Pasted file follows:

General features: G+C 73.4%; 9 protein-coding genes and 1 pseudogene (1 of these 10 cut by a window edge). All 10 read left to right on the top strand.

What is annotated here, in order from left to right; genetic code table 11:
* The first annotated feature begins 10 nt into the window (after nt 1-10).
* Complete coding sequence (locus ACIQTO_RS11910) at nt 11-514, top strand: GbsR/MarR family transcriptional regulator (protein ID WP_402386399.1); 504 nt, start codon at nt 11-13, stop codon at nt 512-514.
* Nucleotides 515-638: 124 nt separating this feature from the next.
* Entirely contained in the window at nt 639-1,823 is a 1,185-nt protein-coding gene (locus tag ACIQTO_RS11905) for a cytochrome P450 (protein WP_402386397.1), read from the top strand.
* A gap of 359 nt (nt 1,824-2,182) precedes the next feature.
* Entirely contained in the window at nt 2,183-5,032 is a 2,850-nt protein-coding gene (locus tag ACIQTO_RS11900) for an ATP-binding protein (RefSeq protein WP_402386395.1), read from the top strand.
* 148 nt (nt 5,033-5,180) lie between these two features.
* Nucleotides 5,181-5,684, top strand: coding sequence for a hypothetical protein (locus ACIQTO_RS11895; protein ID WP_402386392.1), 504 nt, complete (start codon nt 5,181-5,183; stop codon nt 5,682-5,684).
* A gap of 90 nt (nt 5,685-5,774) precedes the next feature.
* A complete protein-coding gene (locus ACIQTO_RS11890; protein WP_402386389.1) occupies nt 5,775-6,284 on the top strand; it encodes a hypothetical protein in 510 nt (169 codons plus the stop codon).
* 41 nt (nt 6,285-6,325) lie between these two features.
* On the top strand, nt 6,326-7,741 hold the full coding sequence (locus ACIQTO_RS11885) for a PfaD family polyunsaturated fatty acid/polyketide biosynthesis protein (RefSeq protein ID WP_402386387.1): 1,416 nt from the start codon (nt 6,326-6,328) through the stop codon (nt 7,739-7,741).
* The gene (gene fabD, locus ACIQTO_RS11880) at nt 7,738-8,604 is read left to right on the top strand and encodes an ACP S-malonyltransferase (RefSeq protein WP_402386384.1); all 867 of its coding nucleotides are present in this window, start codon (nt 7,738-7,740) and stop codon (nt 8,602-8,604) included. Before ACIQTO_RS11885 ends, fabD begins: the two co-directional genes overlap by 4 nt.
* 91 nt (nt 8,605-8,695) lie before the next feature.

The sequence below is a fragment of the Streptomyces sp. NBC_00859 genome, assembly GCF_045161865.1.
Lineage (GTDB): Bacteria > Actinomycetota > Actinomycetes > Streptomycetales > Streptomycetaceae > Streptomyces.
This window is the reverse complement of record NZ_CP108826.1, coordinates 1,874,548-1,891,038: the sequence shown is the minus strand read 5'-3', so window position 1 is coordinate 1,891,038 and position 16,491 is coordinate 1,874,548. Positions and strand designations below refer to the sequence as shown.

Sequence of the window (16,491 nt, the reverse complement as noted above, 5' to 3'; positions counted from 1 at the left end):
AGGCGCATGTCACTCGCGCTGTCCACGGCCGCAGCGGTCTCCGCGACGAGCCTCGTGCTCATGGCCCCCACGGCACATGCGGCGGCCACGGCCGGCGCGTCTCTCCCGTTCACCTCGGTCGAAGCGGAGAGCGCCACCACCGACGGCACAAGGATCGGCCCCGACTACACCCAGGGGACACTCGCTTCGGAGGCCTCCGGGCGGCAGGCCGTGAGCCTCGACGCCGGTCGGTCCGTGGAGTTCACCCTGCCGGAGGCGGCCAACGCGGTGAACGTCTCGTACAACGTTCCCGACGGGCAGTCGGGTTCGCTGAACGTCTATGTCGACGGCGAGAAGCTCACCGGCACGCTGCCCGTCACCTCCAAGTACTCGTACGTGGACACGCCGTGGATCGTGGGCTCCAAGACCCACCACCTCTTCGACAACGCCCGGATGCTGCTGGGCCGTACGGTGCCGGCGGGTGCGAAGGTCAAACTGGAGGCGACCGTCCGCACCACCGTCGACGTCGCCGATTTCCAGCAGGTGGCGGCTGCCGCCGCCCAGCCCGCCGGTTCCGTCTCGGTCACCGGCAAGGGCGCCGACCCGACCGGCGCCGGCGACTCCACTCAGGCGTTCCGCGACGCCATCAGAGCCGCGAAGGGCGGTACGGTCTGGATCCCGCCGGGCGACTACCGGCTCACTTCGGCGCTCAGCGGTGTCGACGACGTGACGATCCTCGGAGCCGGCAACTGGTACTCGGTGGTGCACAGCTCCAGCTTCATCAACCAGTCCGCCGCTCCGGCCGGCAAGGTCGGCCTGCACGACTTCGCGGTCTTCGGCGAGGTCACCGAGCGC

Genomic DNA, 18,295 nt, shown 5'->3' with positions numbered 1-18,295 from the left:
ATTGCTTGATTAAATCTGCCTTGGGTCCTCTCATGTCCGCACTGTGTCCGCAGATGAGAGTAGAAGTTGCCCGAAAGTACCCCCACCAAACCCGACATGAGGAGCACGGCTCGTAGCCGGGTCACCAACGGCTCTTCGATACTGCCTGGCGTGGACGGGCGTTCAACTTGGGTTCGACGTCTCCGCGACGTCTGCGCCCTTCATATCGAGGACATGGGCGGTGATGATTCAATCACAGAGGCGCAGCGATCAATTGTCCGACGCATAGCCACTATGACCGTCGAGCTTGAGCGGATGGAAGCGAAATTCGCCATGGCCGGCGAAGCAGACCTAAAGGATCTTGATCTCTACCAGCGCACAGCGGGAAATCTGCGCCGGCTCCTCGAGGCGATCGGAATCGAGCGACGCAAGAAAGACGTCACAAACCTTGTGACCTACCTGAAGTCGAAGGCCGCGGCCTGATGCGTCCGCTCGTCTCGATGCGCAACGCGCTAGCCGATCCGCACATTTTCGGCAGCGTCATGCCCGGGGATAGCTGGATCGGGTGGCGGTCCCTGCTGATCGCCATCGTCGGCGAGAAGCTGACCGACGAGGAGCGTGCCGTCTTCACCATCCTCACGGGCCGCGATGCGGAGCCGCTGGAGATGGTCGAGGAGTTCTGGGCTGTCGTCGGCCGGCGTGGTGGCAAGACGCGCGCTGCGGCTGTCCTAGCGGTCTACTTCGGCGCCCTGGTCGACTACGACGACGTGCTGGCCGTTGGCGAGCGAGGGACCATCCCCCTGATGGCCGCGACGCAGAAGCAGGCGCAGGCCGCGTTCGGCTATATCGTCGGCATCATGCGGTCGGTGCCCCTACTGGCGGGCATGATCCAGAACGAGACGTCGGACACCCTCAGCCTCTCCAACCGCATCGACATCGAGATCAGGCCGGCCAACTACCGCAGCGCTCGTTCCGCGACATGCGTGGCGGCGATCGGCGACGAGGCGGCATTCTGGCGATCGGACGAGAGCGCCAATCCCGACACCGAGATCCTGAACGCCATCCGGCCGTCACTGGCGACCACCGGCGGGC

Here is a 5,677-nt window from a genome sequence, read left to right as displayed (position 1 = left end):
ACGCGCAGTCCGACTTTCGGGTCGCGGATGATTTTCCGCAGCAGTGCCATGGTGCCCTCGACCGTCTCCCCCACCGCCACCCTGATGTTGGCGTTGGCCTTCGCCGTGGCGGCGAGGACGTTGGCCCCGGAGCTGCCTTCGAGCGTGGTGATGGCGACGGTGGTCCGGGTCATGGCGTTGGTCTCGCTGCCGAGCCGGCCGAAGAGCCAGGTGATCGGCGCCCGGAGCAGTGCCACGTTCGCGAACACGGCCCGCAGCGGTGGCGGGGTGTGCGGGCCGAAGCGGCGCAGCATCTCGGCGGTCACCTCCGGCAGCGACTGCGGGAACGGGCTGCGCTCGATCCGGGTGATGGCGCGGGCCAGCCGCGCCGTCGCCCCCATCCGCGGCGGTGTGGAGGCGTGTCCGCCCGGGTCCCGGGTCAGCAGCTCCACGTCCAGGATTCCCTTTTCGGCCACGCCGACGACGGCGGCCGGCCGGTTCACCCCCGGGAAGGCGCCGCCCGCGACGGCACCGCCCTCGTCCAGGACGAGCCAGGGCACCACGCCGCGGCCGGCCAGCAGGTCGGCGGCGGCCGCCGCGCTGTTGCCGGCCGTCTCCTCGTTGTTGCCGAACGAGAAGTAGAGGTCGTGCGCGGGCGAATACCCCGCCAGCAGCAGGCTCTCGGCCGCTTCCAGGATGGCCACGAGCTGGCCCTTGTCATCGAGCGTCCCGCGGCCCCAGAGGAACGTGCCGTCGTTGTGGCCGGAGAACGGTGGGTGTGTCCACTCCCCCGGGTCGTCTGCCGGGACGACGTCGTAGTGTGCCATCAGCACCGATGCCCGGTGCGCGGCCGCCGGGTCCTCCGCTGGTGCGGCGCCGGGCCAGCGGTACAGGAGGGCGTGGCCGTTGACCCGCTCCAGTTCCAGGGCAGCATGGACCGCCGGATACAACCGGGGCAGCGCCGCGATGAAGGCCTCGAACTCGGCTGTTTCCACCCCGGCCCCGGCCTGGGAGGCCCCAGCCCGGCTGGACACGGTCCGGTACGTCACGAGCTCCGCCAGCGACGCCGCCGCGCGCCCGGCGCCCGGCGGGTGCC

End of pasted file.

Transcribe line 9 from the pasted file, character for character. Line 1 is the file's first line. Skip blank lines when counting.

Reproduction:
* 148 nt (nt 5,033-5,180) lie between these two features.